You ask "How to explain to him that life is not meaningless?".

That question might be missing the point - and might even be dangerous.

About "explaining that life is not meaningless":

I think if you try "explaining" that to him, he will sooner or later notice the gaps in your logic. He might still like you, but he will stop taking your opinions seriously.

Think about it: A statue has a meaning. A Poem. Some pictures. But life? Statues, Poems and pictures were created by someone with some intent or message. The only way to argue "live has a meaning" is to assume some creator or higher force has created it with such. Your son has thought hard about the meaning of life at a young age. So I strongly doubt he is a very religious type.
A possible non-religious argument would be to call our genetic "programming" the "meaning of our life". But that information is depressing in itself - not something that would stop a suicide (ironicly, the programming itself does stop us, but that is a different topic).

Now, I guess you feel that your life has a meaning. But that is a different thing, and you cannot transfer that feeling by an explanation.

So, what can you do?

  1. Keep talking with your son. Please do not make assumptions like "they don't have the reasoning skills of an adult with a fully matured brain". From what you wrote, your son might be more analytical than you yourself. So ask. Learn his reasoning. You might feel about things differently, but it will do both of you good if you can understand each others reasonings.

  2. And remind him that life does not need to meaningful. It is like exploring a mysterious forgotten house: The house has no deep meaning, nor has the exploration. And we might hurt ourselves horribly while doing it. But people enjoy doing it. Tell him that it is ok if life feels bad at the moment. If you tell him "life will get better" it might sound like a platitude for him (and it might actually be). But ask him to stay curious.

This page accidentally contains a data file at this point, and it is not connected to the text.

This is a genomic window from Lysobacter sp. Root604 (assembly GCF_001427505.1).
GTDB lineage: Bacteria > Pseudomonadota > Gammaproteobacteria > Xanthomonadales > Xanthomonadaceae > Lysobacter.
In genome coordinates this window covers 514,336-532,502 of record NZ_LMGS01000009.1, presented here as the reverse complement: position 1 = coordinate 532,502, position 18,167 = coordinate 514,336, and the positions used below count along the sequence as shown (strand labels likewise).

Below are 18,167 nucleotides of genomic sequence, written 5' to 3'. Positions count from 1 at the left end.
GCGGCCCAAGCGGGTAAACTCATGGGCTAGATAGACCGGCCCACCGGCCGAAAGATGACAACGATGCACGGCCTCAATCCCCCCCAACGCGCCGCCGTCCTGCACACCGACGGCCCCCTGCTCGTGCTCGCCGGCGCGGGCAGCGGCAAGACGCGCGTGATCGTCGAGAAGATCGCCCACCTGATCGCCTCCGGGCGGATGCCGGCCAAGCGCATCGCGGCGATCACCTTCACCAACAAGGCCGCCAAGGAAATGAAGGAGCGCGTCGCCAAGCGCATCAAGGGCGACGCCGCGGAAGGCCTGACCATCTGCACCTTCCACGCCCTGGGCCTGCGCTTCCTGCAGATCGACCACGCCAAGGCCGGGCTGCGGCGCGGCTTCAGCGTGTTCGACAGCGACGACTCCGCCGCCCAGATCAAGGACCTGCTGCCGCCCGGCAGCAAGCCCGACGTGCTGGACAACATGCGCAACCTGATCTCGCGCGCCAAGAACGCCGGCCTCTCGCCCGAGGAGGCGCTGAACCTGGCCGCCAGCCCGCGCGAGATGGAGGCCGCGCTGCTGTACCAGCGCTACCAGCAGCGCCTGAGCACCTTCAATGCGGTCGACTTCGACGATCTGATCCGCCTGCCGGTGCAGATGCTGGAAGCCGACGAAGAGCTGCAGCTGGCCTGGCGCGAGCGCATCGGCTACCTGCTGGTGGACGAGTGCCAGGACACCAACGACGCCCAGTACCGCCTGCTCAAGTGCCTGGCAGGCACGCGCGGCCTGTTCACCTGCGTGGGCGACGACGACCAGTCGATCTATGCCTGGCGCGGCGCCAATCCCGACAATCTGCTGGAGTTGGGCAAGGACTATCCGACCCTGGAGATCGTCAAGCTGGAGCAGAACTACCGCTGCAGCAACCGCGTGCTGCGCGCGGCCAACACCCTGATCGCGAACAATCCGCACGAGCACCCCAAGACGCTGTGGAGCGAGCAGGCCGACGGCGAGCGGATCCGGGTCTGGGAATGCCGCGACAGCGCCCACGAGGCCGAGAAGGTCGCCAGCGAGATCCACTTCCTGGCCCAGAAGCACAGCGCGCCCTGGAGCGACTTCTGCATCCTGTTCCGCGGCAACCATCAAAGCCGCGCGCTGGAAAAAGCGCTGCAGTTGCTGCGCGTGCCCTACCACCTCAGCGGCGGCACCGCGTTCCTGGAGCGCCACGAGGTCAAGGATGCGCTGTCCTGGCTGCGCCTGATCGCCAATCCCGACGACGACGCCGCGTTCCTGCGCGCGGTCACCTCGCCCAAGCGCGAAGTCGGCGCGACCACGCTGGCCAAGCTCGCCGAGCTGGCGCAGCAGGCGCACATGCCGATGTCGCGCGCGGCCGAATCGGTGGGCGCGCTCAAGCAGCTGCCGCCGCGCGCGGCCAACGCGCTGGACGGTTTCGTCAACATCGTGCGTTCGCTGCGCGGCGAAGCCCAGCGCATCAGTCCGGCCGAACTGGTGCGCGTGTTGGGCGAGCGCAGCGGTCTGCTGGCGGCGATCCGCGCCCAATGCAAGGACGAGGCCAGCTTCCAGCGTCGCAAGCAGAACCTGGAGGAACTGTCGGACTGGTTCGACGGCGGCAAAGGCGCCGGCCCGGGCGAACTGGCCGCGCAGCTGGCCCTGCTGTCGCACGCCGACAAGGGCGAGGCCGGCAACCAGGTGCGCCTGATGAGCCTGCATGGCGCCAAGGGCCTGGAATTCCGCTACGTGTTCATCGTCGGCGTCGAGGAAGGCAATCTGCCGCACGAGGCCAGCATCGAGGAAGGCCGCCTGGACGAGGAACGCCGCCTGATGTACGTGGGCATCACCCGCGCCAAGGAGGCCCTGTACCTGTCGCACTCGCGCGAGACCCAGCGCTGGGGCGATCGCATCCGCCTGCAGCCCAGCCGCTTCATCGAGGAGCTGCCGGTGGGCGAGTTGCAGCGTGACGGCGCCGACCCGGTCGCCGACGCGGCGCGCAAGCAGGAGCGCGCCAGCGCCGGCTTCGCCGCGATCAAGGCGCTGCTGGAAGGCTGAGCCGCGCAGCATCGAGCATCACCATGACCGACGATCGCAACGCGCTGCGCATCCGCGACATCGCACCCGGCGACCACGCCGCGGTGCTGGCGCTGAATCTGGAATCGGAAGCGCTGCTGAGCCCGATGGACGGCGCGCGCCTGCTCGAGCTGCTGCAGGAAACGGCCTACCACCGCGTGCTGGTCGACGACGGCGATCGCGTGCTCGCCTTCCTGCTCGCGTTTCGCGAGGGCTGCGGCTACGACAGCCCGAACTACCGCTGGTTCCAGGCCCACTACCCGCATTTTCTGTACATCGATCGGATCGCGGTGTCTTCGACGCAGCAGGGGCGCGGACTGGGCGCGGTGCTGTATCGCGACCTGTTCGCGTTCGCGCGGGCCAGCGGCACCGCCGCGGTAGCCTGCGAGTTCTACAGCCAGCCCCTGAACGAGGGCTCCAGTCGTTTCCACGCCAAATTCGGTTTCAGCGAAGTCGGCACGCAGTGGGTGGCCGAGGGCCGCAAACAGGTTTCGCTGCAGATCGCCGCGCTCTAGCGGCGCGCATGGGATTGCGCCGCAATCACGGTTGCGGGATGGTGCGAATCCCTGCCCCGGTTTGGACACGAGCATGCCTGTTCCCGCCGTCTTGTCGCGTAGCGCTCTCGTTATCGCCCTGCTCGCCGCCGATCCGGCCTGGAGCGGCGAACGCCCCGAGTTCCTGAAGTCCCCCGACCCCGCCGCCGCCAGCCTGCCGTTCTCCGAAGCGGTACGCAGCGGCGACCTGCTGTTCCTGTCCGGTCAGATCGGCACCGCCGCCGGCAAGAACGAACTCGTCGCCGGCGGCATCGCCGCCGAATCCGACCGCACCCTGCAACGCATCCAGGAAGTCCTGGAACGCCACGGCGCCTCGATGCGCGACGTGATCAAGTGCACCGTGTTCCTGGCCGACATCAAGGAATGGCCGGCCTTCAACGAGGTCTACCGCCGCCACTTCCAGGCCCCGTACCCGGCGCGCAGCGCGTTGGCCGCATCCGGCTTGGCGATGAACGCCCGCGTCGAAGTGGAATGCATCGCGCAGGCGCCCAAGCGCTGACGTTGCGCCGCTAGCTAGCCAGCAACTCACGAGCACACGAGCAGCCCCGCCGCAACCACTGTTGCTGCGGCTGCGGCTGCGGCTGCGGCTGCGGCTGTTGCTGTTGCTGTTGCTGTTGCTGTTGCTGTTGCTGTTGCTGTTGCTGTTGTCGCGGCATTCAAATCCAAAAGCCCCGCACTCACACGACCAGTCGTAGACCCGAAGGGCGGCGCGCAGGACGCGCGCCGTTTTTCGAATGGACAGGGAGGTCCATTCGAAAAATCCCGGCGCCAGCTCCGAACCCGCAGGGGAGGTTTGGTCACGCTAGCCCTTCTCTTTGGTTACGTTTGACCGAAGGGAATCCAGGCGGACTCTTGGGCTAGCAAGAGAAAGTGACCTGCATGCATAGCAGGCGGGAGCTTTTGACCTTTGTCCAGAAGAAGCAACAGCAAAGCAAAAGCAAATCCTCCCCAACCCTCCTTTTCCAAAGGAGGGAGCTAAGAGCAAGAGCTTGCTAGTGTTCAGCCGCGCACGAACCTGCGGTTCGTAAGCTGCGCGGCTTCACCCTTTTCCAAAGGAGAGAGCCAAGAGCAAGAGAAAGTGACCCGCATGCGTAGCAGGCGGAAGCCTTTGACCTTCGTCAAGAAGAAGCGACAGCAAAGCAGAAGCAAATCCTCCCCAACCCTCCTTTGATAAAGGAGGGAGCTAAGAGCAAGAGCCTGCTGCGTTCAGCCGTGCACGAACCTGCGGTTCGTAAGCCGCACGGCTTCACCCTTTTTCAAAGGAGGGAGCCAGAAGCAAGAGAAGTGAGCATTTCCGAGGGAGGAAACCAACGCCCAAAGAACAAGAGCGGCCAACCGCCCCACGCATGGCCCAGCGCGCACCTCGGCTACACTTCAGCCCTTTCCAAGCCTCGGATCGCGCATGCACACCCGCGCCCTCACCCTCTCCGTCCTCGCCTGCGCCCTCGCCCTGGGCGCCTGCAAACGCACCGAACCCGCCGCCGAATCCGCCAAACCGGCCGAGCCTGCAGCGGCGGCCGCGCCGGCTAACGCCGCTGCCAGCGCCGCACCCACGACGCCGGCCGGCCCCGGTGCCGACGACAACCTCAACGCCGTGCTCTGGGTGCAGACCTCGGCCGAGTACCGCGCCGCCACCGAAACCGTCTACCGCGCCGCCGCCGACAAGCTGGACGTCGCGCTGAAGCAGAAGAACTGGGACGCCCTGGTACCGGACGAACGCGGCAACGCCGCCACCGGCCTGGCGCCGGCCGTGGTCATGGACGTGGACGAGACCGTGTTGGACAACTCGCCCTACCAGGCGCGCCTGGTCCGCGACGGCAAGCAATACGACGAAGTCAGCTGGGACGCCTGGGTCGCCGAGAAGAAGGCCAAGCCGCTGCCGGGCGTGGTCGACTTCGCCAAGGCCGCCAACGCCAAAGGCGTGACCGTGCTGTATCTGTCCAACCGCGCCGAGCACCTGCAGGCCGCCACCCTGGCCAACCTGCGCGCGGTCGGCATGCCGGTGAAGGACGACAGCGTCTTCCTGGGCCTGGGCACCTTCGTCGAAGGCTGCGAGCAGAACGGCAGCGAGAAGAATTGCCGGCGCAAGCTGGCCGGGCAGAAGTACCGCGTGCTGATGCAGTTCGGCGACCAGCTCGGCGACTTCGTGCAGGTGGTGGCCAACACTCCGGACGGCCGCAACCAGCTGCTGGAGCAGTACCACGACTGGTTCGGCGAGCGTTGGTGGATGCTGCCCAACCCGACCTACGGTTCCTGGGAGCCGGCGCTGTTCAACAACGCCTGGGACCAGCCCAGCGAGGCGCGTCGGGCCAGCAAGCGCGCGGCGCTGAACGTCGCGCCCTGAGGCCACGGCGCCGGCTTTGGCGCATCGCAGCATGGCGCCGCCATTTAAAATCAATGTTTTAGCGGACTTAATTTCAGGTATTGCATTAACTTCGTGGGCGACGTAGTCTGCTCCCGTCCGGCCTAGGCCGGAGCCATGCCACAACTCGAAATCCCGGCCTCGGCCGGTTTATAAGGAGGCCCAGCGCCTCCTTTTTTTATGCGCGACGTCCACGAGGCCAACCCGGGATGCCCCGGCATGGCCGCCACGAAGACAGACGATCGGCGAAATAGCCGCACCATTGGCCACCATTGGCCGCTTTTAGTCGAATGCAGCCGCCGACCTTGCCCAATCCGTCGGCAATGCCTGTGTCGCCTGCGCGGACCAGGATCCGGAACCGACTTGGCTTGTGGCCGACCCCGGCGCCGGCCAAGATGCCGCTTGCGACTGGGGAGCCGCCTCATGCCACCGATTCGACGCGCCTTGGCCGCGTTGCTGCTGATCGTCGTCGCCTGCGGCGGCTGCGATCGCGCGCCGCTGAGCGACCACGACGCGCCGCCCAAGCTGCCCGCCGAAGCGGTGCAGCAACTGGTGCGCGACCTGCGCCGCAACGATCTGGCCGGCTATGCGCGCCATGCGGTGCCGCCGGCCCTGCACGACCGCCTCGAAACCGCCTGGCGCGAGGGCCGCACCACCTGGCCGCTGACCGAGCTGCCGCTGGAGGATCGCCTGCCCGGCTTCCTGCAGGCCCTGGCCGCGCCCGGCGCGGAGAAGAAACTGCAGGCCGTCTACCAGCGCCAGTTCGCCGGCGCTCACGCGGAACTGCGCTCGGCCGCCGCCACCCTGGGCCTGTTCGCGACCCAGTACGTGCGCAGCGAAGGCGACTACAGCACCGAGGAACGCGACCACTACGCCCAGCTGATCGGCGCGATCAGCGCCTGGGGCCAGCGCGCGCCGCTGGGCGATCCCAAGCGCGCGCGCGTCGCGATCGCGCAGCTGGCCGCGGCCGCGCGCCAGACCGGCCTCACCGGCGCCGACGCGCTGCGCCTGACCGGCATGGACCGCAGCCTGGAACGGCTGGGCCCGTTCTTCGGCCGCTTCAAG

(3. There was some reason for his friend's suicide. Make sure it is not affecting our son as well. Face any other ongoing external issues. Otherwise you are fighting an uphill battle with point 4.)

  1. Give him the agency to make life interesting. Is his life just "enduring school so he can get a 'hopefully' get joyless job"? Make him the one to decide what you do on holidays or summer-break. Only condition: it has to be interesting and/or a new experience. Could be dissassembling a rusted car-wreck in your car-port. Could be spending a week with some relatives he has never seen before. Visiting a town across the border. Helping in a shelter. Climbing some mountain he has seen on television. Riding a horse. Dog-sitting. Joining a protest. Visiting a skate-park. Hunting with someone who does that thing. Applying for some absurd side-job and doing it for a month or two.